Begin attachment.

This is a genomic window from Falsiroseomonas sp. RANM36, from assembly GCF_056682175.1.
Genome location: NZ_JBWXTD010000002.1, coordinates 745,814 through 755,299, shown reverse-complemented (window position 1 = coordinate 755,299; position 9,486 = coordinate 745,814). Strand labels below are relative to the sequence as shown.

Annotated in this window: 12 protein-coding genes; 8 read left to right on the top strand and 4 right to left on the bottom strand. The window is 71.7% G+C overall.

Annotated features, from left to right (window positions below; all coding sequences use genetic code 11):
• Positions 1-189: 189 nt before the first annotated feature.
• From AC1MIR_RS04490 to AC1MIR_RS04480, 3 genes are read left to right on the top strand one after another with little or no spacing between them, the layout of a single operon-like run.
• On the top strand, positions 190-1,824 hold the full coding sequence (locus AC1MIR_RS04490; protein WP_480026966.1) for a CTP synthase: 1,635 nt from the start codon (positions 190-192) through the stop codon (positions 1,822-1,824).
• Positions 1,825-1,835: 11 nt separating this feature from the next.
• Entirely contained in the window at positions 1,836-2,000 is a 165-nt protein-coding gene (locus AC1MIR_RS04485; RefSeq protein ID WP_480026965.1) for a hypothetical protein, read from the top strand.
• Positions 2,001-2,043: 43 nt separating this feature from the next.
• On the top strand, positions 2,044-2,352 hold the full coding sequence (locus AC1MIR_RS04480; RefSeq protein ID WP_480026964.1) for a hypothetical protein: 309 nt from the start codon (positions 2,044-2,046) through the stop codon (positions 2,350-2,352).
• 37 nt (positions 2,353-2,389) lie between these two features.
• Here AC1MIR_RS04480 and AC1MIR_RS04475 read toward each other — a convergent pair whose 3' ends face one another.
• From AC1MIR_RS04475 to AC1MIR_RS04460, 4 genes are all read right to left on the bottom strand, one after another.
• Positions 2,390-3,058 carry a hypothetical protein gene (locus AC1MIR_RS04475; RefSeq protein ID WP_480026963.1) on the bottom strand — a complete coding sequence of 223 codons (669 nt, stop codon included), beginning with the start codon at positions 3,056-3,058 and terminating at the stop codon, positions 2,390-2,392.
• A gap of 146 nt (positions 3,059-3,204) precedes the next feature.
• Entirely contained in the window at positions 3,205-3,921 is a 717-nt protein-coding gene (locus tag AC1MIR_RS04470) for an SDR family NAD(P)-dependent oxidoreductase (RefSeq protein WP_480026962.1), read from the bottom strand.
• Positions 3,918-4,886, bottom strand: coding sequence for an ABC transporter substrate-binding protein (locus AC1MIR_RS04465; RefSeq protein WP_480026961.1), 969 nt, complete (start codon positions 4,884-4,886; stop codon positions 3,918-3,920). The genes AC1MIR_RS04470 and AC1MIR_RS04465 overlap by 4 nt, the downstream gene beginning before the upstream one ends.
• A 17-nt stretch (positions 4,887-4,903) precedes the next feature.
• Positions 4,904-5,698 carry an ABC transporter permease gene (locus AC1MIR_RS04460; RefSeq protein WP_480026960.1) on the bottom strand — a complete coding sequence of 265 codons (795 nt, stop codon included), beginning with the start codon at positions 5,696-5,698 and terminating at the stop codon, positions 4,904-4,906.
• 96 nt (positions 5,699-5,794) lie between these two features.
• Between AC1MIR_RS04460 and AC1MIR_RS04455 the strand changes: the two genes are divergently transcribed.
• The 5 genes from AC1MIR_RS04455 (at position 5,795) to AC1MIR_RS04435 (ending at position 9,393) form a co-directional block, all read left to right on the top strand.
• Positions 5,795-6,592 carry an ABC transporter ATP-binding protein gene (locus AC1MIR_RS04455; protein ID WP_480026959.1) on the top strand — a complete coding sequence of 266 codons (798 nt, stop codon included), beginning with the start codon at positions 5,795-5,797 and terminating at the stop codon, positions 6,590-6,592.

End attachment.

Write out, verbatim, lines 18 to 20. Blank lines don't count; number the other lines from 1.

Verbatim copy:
• Positions 3,918-4,886, bottom strand: coding sequence for an ABC transporter substrate-binding protein (locus AC1MIR_RS04465; RefSeq protein WP_480026961.1), 969 nt, complete (start codon positions 4,884-4,886; stop codon positions 3,918-3,920). The genes AC1MIR_RS04470 and AC1MIR_RS04465 overlap by 4 nt, the downstream gene beginning before the upstream one ends.
• A 17-nt stretch (positions 4,887-4,903) precedes the next feature.
• Positions 4,904-5,698 carry an ABC transporter permease gene (locus AC1MIR_RS04460; RefSeq protein WP_480026960.1) on the bottom strand — a complete coding sequence of 265 codons (795 nt, stop codon included), beginning with the start codon at positions 5,696-5,698 and terminating at the stop codon, positions 4,904-4,906.